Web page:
Eric Speed
Tony Birch
Eric Birch

From Nikolai we turned south toward the mountains. The riding was rough; there wasn’t enough snow to smooth out the uneven tussocks. But each rough stretch was followed by a bit of smooth sailing to keep morale high. We crossed paths with several more of the ITI racers. They varied from upbeat (Jay, Jeff, Heather, those were the only names I caught) to casually commenting that they couldn’t sit down because their ass was infected.

Kuskokwim Valley
Farewell burn
Submarine Lake
Steele Lake

Riding the Farewell burn was my favorite part of the trip. Recent trail work has resulted in smooth and fast trails. I was too nervous about damaging my bike to take air on the jumps, but they were ripe for it. The novelty of being on dry dirt in the middle of winter in the middle of the Alaska Range was very cool. The charred remains of the already-strange black spruce made it very aesthetic.

Farewell Forest
Dylan Kentch

After the burn section we pulled into Rohn and spent some time with the ITI checkpoint hosts. BJ is friends with OE, the checkpoint manager, and Tammy Kehrer was there as a volunteer to fill Rob’s role. Tammy brought in Red Vines and Oreos for us, inspired by the snacks at the end of the Wilderness Classics. This year’s ITI was dedicated to Rob Kehrer, who has been a huge presence at the Rohn checkpoint. Tammy said that many of the racers mentioned what a sadness it was for them not to have Rob waiting there.

Alaska Range

Climbing to the pass was pretty straightforward thanks to the trial breaking effort of Bill Merchant and the other ITI breakers. It felt great to be moving south and catching glimpses of the sun. The downhill was a blast; drifting off trail resulted in carnage, but nothing worrisome in the soft snow.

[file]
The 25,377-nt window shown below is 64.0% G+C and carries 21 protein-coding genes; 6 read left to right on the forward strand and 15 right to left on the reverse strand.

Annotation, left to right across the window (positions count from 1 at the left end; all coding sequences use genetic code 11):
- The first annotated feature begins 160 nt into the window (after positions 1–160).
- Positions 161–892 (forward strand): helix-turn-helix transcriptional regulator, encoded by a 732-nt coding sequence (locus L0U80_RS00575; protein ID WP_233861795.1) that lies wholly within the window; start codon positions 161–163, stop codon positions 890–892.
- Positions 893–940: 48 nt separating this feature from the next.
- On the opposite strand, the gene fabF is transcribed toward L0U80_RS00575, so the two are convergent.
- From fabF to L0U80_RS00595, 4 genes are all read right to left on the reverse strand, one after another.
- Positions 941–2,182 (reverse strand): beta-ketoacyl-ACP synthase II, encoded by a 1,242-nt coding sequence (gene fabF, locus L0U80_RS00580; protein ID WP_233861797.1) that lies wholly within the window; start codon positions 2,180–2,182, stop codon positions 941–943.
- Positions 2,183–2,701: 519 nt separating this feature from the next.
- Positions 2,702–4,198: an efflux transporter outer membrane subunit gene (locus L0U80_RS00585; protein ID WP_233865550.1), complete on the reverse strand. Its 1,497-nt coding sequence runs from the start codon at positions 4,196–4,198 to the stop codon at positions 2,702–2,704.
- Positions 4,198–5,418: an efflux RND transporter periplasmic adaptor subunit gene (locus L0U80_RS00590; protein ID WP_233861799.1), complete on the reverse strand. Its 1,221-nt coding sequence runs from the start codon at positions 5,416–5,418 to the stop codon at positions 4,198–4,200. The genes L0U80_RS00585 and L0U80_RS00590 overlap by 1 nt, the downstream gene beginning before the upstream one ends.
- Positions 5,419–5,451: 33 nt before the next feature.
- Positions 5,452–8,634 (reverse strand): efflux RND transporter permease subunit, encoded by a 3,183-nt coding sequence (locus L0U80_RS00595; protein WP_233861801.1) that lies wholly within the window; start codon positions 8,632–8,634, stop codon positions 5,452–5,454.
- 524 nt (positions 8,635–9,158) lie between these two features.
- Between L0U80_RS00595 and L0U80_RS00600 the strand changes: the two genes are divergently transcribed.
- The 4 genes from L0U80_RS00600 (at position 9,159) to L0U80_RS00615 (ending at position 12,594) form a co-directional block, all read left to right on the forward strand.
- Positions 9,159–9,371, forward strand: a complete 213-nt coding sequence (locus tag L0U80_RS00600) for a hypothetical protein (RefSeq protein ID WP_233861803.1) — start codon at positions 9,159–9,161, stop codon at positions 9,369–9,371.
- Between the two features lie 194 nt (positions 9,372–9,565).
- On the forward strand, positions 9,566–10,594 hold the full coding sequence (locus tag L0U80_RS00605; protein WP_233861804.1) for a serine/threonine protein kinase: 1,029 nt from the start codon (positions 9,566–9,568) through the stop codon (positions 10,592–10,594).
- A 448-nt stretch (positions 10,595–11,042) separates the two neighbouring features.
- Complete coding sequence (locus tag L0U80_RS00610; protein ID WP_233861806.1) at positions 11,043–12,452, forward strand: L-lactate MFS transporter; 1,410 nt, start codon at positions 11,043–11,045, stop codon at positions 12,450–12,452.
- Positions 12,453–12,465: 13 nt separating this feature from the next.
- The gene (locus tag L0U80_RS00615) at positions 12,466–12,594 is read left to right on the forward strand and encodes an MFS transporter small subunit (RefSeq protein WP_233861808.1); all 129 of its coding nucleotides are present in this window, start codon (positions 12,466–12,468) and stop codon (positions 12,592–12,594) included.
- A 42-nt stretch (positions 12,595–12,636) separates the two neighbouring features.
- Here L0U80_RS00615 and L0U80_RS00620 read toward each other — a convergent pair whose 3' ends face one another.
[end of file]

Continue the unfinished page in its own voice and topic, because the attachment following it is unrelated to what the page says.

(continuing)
North Rainy Pass
Rainy Pass
South Rainy Pass

I was back on familiar terrain in Ptarmigan Valley from last summer’s Happy River packraft trip, and it was great to see the same country with a blanket of snow. We made a brief pitstop at Rainy Pass Lodge (Puntilla Lake), very grateful for water and cookies, but not interested in paying $1000 for a double occupancy room, and not allowed to hunker down in the empty shack on the air strip. The hospitality was more what we expected at the next lodges, Shell Lake, Skwenta, and Yentna Station, where we ate well and were given affordable bunks late at night and with no notice.

Ptarmigan Valley

The rest of the route, down to Skwenta, consisted of small climbs and long descents on hummocky trails. The hummocks were large amplitude and a lot of fun to pump through. Several of the steps we had to climb back up were steep and icy and required a group effort. We had all studded our NEOS overshoes, but nearly all the studs had ripped out by this point.

Group Push
Shell Lake

Once we hit the Yentna river it was smooth sailing and big hamburgers all the way to the Susitna River. The first day was slow due to thawing and slush on the tracks, but after a hard freeze we quickly cranked out the remaining river miles.

Yentna River
To Big Lake

At the Susitna we split into two groups. Everyone wearing Patagonia jackets headed north for Deshka Landing (Willow) and a ride to town. BJ, Chris, and I opted to head for Big Lake and ride the highway home; I was very motivated to do the trip ‘door to door.’ We stopped for pizza and lasagna in Big Lake, then pounded out the last 60 miles in 6 hours to get home at 2:30 am.